Here in Ottawa, our traffic engineers threw fits when the local BIA and streetscaping committees suggested overhead decorations on traditional mainstreets like Preston and Somerset. The idea was to close in the overhead space, slowing traffic. “No way” said our engineers, “too dangerous”. It would distract motorists, making the road unsafe. They won the argument of course.
Winter Park takes another approach. At each intersection along its main street, overhead lighting closes in the space, encouraging moderate speeds. The lighting is festive, making it seem like you arrive somewhere special when you hit the main drag.
And at each corner, a ziggurat of light bulbs further decorates the space:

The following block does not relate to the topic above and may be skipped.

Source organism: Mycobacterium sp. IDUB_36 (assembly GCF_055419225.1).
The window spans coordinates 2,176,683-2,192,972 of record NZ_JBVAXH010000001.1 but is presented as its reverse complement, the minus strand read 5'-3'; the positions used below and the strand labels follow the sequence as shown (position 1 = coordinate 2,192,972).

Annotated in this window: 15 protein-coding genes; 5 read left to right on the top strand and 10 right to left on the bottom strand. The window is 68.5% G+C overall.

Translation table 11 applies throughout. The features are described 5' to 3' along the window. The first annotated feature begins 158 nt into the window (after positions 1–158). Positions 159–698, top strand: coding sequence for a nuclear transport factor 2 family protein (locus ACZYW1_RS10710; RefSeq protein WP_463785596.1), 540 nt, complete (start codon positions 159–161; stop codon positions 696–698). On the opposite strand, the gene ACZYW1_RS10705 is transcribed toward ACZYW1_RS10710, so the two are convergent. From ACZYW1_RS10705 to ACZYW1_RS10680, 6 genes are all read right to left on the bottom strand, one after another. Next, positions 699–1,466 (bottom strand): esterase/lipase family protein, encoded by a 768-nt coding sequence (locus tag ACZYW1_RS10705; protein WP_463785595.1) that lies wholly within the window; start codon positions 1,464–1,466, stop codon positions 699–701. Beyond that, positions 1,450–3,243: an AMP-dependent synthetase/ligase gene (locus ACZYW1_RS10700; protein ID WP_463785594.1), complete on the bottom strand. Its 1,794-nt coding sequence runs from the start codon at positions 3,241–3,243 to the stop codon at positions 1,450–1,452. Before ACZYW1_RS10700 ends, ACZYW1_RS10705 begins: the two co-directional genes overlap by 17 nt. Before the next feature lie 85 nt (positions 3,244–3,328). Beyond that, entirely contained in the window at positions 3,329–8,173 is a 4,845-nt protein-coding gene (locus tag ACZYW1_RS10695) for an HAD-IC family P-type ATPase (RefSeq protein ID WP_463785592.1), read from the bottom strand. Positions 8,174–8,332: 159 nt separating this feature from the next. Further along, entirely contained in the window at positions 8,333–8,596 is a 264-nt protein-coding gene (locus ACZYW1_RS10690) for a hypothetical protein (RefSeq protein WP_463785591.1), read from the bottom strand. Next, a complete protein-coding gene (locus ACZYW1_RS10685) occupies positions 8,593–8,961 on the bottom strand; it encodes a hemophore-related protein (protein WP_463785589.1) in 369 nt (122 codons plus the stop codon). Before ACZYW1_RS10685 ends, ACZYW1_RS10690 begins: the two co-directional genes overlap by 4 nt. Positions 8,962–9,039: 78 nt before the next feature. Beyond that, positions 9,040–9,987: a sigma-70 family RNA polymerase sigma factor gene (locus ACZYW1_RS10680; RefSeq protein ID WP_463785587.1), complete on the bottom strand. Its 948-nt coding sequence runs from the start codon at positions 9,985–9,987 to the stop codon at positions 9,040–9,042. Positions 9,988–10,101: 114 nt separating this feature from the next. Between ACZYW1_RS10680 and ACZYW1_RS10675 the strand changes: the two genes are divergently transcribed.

I suspect some people get their knickers in a knot over public lighting, “wasting”
electricity fossil fuels, light pollution, etc, but the sense of vitality and aliveness seemed to work with lots of pedestrians on the streets.
The main train line runs right through the centre of town (like most towns founded by Flagler, who owned the railway, and used it to bring vacationers to Florida to fill up his hotels and buy his houses). In this case, the main station actually bridges a major cross street. The platforms are being rebuilt — on a curve ! in the downtown ! blocking a street ! Without 6′ high chain link fences !
Numerous freight trains a day — very long ones — rumble through town. Winter Park did not spend the millions Ottawa did to remove its railway tracks or build suburban overpasses. Grade separations were mostly on the freeways, but not urban collectors or roads. It reminded me again how much catering to the automobilist has shaped Ottawa.